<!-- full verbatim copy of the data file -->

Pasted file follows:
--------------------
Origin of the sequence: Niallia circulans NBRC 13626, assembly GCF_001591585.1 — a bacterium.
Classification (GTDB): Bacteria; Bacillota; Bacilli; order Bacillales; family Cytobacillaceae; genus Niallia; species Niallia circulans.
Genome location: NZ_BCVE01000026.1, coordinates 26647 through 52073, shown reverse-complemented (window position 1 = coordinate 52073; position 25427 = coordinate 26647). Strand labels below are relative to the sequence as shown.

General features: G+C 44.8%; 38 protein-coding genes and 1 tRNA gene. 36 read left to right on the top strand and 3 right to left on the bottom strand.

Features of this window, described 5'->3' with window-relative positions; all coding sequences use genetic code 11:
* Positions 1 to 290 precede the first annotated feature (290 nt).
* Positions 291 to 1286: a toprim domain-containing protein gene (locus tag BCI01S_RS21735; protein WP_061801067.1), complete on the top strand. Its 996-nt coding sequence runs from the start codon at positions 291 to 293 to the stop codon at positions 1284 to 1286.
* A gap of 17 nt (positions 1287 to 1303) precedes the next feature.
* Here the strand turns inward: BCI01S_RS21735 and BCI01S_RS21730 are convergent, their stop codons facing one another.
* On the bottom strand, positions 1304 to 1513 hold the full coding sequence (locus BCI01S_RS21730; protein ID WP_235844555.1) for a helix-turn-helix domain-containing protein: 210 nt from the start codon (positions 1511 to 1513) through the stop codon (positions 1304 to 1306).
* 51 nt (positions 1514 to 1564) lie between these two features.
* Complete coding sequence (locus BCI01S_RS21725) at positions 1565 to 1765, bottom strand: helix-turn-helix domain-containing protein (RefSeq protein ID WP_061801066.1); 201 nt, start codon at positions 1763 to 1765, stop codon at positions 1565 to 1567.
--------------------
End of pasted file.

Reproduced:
Origin of the sequence: Niallia circulans NBRC 13626, assembly GCF_001591585.1 — a bacterium.
Classification (GTDB): Bacteria; Bacillota; Bacilli; order Bacillales; family Cytobacillaceae; genus Niallia; species Niallia circulans.
Genome location: NZ_BCVE01000026.1, coordinates 26647 through 52073, shown reverse-complemented (window position 1 = coordinate 52073; position 25427 = coordinate 26647). Strand labels below are relative to the sequence as shown.

General features: G+C 44.8%; 38 protein-coding genes and 1 tRNA gene. 36 read left to right on the top strand and 3 right to left on the bottom strand.

Features of this window, described 5'->3' with window-relative positions; all coding sequences use genetic code 11:
* Positions 1 to 290 precede the first annotated feature (290 nt).
* Positions 291 to 1286: a toprim domain-containing protein gene (locus tag BCI01S_RS21735; protein WP_061801067.1), complete on the top strand. Its 996-nt coding sequence runs from the start codon at positions 291 to 293 to the stop codon at positions 1284 to 1286.
* A gap of 17 nt (positions 1287 to 1303) precedes the next feature.
* Here the strand turns inward: BCI01S_RS21735 and BCI01S_RS21730 are convergent, their stop codons facing one another.
* On the bottom strand, positions 1304 to 1513 hold the full coding sequence (locus BCI01S_RS21730; protein ID WP_235844555.1) for a helix-turn-helix domain-containing protein: 210 nt from the start codon (positions 1511 to 1513) through the stop codon (positions 1304 to 1306).
* 51 nt (positions 1514 to 1564) lie between these two features.
* Complete coding sequence (locus BCI01S_RS21725) at positions 1565 to 1765, bottom strand: helix-turn-helix domain-containing protein (RefSeq protein ID WP_061801066.1); 201 nt, start codon at positions 1763 to 1765, stop codon at positions 1565 to 1567.